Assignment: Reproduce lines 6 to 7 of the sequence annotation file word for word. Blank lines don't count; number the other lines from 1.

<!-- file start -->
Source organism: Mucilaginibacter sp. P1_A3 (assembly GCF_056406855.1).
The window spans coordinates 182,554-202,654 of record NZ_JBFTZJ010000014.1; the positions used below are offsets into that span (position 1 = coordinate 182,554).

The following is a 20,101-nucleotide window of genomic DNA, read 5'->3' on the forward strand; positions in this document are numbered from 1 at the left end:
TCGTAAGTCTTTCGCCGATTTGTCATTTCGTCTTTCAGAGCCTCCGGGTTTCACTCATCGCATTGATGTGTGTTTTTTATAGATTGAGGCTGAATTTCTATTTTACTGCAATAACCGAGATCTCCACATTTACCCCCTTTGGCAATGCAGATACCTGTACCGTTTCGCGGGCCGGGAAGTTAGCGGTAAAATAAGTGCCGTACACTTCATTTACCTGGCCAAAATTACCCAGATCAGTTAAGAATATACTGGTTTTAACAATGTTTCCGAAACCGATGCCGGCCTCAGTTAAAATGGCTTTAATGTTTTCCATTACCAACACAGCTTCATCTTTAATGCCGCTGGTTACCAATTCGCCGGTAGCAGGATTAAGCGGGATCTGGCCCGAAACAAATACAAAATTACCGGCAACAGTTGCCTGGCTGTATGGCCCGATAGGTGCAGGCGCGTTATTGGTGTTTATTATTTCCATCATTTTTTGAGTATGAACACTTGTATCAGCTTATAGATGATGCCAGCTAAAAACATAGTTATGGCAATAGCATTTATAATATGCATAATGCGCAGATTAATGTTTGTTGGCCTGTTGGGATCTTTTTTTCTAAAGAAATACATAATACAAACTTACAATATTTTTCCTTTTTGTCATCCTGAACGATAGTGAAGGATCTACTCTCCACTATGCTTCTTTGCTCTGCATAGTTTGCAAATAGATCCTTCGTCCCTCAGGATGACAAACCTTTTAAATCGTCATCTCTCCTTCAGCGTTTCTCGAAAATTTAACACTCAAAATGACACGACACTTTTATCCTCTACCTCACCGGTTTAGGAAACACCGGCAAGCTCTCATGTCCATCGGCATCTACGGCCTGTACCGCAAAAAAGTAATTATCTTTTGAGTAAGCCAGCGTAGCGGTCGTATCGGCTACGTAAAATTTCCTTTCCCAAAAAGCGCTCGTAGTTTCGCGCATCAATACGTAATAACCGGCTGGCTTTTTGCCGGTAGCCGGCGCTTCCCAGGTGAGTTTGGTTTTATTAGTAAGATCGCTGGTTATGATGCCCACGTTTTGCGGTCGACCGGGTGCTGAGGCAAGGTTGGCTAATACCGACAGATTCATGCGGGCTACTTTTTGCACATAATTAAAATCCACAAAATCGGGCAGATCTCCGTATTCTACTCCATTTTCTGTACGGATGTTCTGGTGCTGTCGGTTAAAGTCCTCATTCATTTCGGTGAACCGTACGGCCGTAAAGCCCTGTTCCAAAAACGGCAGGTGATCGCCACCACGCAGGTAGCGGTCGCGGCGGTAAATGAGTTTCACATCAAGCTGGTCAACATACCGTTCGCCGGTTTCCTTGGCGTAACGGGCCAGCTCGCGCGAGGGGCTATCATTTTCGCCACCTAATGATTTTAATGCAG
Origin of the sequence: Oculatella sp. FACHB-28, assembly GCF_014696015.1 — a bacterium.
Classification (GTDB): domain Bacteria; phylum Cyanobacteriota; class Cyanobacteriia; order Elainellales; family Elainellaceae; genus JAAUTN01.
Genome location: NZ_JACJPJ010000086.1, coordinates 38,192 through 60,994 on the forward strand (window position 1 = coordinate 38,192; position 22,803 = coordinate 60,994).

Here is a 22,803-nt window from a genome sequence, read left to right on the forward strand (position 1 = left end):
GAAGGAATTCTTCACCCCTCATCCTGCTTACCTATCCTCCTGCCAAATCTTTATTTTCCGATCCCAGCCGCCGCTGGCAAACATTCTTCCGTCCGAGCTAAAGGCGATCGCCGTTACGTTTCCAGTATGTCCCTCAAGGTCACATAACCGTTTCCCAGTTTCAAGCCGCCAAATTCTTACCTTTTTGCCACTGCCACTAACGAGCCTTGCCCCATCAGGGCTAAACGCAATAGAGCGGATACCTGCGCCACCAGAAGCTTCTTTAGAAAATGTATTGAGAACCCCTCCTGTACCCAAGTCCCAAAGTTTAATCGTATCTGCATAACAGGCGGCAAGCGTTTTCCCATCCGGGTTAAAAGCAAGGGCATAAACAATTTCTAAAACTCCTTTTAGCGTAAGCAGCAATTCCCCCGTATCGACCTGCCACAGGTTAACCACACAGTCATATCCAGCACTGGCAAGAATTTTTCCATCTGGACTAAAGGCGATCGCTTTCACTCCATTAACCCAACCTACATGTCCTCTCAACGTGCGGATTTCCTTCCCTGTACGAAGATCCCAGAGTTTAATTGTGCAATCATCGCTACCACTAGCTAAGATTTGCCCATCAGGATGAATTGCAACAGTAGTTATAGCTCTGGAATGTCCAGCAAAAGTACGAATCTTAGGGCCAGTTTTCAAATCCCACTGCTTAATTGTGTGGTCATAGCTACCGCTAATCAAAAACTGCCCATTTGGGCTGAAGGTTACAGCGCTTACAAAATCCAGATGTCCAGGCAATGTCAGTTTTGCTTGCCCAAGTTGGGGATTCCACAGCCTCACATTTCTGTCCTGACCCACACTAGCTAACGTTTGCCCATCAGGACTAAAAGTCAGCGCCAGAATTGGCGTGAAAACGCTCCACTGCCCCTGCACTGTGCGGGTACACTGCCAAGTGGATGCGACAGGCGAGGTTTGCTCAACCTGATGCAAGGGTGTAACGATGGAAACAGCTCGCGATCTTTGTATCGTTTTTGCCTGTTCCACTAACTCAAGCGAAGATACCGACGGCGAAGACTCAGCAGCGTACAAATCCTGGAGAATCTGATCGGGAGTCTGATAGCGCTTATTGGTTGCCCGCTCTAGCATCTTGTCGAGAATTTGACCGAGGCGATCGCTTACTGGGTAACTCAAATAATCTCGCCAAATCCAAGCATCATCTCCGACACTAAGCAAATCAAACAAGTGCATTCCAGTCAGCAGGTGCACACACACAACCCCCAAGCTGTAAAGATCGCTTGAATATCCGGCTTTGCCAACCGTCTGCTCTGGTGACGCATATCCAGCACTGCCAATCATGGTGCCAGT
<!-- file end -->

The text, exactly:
Classification (GTDB): domain Bacteria; phylum Cyanobacteriota; class Cyanobacteriia; order Elainellales; family Elainellaceae; genus JAAUTN01.
Genome location: NZ_JACJPJ010000086.1, coordinates 38,192 through 60,994 on the forward strand (window position 1 = coordinate 38,192; position 22,803 = coordinate 60,994).